Our symbol of Remembrance

Wearing a poppy in advance of Remembrance Day has become an important part of Canadian culture. We’ve been doing it for so long that we might have forgotten some of the five Ws about the poppy.

Who: Anyone can wear a poppy to commemorate the servicemen and women killed in conflict.  Remembrance poppies are mostly used in Australia, Canada, New Zealand,  the United Kingdom, and to a lesser extent in the United States.

Where: The poppy distributed by the Royal Canadian Legion should be worn on the left side over the heart. The Legion website states: “However, wearing a Poppy is a personal expression of Remembrance, and how someone chooses to wear a Poppy is always an individual choice.”

When: Poppies may be worn from the last Friday in October until Nov. 11. Again, quoting the website:

“The Legion encourages the wearing of Poppies at funerals of Veterans, and for any commemorative event … As well, it is not inappropriate to wear a Poppy during other times to commemorate Fallen Veterans and it is an individual choice to do so.”

 A poppy can be stored carefully for further use or disposed of respectfully. The Legion says: “We encourage anyone who finds a Poppy that has fallen to the ground to pick it up and brush it off so that it can be kept or disposed of respectfully.”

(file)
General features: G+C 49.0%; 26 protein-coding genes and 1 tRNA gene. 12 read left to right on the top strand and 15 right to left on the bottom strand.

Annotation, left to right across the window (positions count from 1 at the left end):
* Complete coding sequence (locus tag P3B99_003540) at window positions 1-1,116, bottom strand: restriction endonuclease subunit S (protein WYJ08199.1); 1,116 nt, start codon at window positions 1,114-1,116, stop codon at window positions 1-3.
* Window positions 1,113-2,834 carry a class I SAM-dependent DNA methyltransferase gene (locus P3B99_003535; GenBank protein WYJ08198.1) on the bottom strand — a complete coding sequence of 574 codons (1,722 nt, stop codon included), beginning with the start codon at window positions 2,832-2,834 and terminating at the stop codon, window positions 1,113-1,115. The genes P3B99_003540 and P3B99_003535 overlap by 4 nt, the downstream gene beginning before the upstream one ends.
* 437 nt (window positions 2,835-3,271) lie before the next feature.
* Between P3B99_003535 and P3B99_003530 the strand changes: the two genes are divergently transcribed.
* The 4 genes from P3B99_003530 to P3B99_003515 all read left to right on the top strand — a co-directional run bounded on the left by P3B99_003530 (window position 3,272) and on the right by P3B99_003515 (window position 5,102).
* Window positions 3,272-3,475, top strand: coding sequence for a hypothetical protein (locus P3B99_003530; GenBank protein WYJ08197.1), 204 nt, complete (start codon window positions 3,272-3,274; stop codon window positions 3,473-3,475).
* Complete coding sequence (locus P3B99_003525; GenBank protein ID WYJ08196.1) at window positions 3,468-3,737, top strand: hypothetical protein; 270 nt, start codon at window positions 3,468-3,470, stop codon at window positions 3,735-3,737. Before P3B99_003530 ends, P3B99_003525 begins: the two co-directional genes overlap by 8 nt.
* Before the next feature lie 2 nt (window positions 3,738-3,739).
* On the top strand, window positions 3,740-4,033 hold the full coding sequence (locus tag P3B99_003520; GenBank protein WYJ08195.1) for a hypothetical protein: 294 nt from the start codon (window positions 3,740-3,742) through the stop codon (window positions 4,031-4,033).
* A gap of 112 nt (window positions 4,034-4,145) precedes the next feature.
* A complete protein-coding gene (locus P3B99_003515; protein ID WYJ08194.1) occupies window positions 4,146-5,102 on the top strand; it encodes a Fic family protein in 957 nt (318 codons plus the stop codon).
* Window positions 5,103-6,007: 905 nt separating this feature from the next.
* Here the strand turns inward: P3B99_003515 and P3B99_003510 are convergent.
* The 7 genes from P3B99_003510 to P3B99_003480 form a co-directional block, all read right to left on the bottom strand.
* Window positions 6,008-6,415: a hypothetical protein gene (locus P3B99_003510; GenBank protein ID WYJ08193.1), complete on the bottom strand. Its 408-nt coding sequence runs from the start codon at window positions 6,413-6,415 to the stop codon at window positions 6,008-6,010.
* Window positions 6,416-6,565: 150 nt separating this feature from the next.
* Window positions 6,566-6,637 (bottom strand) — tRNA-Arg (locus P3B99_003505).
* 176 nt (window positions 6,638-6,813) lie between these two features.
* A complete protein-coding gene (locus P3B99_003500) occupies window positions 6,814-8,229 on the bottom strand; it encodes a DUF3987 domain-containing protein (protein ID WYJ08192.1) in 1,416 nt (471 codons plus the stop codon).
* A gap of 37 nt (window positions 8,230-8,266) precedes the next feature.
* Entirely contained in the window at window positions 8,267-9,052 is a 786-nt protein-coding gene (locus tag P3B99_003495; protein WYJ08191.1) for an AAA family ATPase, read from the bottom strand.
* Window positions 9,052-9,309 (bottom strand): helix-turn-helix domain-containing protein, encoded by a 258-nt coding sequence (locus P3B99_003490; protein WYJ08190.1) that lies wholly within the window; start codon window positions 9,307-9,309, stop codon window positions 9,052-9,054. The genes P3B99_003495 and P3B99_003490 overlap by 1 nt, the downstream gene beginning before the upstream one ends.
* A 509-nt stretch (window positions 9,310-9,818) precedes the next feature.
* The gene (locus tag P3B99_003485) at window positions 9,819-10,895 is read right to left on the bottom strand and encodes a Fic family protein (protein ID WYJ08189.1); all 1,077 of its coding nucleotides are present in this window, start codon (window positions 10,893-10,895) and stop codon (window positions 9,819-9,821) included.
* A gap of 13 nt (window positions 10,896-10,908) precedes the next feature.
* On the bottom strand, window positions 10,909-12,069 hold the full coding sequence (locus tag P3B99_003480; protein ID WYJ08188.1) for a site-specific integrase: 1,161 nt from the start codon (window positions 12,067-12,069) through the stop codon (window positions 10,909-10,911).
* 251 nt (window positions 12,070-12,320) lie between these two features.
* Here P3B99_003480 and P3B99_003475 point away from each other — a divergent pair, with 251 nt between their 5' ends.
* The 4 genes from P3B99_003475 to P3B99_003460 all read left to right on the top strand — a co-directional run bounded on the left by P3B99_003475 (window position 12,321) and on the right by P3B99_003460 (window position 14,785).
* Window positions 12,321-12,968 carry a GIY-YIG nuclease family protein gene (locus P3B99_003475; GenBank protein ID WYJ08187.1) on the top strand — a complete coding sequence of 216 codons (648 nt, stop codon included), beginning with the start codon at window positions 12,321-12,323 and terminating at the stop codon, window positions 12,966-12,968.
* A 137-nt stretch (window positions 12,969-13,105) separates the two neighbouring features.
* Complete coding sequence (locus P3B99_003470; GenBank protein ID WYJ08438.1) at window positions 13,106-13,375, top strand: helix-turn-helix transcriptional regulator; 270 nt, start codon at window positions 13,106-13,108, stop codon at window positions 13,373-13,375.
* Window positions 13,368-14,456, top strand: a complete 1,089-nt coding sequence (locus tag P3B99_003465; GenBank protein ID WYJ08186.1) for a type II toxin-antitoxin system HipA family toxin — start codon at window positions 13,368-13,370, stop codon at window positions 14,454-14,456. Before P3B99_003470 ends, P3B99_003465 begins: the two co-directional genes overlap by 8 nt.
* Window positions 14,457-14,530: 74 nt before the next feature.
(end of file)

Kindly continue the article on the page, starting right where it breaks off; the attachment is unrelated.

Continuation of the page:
How: Poppies are distributed free by the Legion but a donation is gratefully accepted. The Poppy Fund directly supports Canada’s veterans and their families. Donations can be made online at legion.ca.

Some people are frustrated when their poppy falls off so easily. I have seen a Canada lapel pin used to secure the poppy to a coat or blazer. However, nothing must obscure the centre of the poppy.

Likewise, the Legion seeks to protect the trademark of the poppy.

“The Royal Canadian Legion has been entrusted by the people of Canada to uphold and maintain the Poppy as a symbol reminding us to never forget the sacrifices Veterans made to protect our freedom.”

During the poppy campaign the Legion now sells black poppy-centre pins that hold the poppy in place. Price is $5.

I have a lovely beaded poppy with a sturdy moose hide backing and a strong safety pin sewn on it. It is a work of art, but is not an official poppy.

Why: According to the Legion, the poppy is a symbol that dates back to the Napoleonic Wars in the 19th Century. Canadians adopted the poppy because it grew thickly over the graves of soldiers in the Flanders area of France.  “Fields that had been barren before battle exploded with the blood-red flowers after the fighting ended. During the tremendous bombardments of the war, the chalk soils became rich in lime from rubble, allowing the “popaver rhoeas” to thrive. When the war ended, the lime was quickly absorbed and the Poppy began to disappear again.”

John McCrae, a Canadian medical officer in the First World War, wrote the poem “In Flanders Fields” in May 1915 on the day following the death of a fellow soldier. The poem was published in Punch Magazine in December 1915 and became enshrined in the hearts of generations of Canadians.